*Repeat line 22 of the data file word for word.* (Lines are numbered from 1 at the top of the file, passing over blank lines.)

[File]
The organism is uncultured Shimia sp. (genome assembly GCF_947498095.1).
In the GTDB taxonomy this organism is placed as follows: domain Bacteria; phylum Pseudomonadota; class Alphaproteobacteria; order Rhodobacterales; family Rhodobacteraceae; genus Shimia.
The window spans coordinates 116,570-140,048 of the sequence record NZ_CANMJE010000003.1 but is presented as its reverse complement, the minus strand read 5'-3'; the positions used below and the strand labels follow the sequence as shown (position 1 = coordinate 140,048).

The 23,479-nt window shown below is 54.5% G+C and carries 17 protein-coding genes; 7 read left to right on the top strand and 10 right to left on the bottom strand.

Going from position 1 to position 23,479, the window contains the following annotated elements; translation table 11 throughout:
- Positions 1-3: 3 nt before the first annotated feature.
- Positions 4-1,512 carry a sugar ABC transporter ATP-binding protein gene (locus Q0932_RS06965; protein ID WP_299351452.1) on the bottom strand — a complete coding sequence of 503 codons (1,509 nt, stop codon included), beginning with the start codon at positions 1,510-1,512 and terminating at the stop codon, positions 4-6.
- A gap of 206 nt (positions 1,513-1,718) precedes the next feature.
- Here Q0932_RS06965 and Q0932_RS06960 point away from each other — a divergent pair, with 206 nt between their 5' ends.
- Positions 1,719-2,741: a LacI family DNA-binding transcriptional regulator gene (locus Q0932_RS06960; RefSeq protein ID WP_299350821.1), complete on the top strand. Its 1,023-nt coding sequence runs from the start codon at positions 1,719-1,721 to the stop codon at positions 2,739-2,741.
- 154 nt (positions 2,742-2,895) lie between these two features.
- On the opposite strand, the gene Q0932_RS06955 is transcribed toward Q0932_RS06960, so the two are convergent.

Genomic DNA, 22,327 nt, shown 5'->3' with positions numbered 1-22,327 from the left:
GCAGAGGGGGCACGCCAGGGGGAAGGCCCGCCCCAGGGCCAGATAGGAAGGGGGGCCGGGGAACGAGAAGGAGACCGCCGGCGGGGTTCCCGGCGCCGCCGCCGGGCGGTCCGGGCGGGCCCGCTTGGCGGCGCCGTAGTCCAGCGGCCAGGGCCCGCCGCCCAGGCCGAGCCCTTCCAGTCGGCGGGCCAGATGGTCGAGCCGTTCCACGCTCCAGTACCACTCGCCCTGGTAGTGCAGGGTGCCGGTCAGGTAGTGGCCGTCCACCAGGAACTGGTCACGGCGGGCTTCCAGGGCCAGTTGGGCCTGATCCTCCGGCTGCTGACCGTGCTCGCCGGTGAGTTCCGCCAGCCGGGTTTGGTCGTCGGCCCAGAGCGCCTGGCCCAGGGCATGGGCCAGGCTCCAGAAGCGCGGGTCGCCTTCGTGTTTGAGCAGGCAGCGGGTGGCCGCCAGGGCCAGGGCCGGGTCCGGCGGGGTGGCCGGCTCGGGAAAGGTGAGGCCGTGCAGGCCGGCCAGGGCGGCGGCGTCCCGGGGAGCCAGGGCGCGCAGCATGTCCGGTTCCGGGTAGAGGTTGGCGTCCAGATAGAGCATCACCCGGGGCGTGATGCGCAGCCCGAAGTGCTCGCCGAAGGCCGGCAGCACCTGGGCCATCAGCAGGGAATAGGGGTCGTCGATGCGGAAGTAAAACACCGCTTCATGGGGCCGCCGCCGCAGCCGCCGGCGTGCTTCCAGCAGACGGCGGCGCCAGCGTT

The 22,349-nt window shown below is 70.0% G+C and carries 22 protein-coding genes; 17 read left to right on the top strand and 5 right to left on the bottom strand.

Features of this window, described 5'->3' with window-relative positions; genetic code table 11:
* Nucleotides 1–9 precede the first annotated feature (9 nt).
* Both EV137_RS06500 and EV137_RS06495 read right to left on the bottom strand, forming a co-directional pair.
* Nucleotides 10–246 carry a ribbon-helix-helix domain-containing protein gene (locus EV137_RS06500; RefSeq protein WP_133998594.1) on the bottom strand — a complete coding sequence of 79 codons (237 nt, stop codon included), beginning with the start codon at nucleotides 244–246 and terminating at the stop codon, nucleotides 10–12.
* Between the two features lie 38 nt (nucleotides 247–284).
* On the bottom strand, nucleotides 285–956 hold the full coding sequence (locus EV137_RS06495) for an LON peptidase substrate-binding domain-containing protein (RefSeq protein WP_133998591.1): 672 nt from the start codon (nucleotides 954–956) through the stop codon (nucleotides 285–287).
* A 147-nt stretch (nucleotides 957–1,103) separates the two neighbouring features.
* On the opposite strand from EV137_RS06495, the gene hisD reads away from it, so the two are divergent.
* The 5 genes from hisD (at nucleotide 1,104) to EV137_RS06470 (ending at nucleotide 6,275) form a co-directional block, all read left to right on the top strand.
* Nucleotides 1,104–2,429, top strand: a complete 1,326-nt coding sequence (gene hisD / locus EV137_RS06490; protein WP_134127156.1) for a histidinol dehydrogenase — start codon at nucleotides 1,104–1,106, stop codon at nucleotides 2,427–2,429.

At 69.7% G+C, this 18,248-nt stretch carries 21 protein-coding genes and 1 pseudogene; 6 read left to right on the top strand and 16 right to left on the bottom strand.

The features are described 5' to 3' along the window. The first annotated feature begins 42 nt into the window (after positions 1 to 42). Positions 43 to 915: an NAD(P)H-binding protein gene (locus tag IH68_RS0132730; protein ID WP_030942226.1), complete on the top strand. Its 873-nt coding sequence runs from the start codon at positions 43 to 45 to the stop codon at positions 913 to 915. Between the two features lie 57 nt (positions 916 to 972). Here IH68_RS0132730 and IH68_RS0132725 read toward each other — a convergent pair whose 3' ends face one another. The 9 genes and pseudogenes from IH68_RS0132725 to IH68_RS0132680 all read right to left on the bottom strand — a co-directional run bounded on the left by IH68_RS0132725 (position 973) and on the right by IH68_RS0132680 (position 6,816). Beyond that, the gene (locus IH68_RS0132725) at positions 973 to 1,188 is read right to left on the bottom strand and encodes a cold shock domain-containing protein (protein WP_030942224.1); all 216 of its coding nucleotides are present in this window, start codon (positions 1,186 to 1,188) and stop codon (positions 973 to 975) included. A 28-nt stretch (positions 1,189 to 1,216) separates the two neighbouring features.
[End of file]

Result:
* A 147-nt stretch (nucleotides 957–1,103) separates the two neighbouring features.